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Messaging app lets you leave secrets on street corners - tech - 04 August 2014 - New Scientist

Messaging app lets you leave secrets on street corners - tech - 04 August 2014 - New Scientist | WIP Weekly News | Scoop.it
Traces is an app that lets you leave augmented reality messages for friends at specific locations and certain times
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MSP secures planning given for new innovation hub

MSP secures planning given for new innovation hub | WIP Weekly News | Scoop.it
The scheme has been triggered by a huge surge in demand from innovation-led businesses involved in the science and technology sectors which are driving strong growth in the UK economy.
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Uncovering the 3-D structure of a key neuroreceptor

Uncovering the 3-D structure of a key neuroreceptor | WIP Weekly News | Scoop.it
Neurons communicate with each other through electrical signals that are generated by chemicals, which bind to structures on neurons called neuroreceptors. One neuroreceptor, called 5HT3-R, is involved in a variety of neurological disorders. Scientists in Switzerland have revealed for the first time the 3-D structure of this crucial neuroreceptor.
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A smart wristband for nocturnal cyclists

A smart wristband for nocturnal cyclists | WIP Weekly News | Scoop.it
A team of engineers in Switzerland have invented a wristband that flashes when the rider reaches out to indicate a turn. Designed to add safety for cyclists in urban areas, the relatively simple device consists of an accelerometer and a magnetometer that can detect the position of the user's arm. When the rider reaches out laterally, the accelerometer and magnetometer provide data to a microcontroller, which directs the LED to engage.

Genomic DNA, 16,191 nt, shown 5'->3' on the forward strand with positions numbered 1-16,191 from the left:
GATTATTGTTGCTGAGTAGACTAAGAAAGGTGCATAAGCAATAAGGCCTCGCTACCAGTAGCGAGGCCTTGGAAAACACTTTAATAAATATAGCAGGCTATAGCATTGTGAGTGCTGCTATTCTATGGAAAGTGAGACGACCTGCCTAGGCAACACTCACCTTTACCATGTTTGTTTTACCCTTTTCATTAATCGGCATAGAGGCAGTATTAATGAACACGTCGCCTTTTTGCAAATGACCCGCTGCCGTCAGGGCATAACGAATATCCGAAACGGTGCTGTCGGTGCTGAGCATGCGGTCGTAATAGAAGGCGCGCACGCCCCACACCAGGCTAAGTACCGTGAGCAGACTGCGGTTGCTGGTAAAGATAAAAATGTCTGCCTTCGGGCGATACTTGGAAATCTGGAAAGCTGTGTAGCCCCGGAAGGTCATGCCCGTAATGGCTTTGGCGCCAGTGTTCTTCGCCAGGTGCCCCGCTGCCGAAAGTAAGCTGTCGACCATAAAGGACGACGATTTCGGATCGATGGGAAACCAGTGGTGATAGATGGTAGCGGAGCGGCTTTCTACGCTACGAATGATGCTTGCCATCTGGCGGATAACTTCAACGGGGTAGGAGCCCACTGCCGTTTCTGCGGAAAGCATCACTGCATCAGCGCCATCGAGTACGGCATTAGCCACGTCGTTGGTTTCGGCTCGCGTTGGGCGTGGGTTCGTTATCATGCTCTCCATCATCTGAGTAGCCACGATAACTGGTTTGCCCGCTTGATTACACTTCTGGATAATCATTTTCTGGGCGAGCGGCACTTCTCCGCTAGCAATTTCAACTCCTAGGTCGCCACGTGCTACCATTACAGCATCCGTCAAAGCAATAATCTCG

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New CNT light panel that could outperform OLEDs made in Japan | +Plastic Electronics

New CNT light panel that could outperform OLEDs made in Japan | +Plastic Electronics | WIP Weekly News | Scoop.it
Carbon nanotube lighting could be cheaper and brighter than OLEDs say inventors at Tohoku University
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A big bet on small

A big bet on small | WIP Weekly News | Scoop.it
ONE of the clichés of nuclear-power research is that a commercial fusion reactor is only 30 years away, and always will be. Hence a flurry of interest—and...
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Graphene detector to improve night-vision goggles, chemical analysis tools and airport body scanners

Graphene detector to improve night-vision goggles, chemical analysis tools and airport body scanners | WIP Weekly News | Scoop.it
Nanowerk is the leading nanotechnology portal, committed to educate, inform and inspire about nanotechnologies, nanosciences, and other emerging technologies
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Engineering new bone growth

Engineering new bone growth | WIP Weekly News | Scoop.it
Massachusetts Institute of Technology chemical engineers have devised a new implantable tissue scaffold coated with bone growth factors that are released slowly over a few weeks. When applied to bone injuries or defects, this coated scaffold induces the body to rapidly form new bone that looks and behaves just like the original tissue.
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Molecules chilled to coldest temperature ever recorded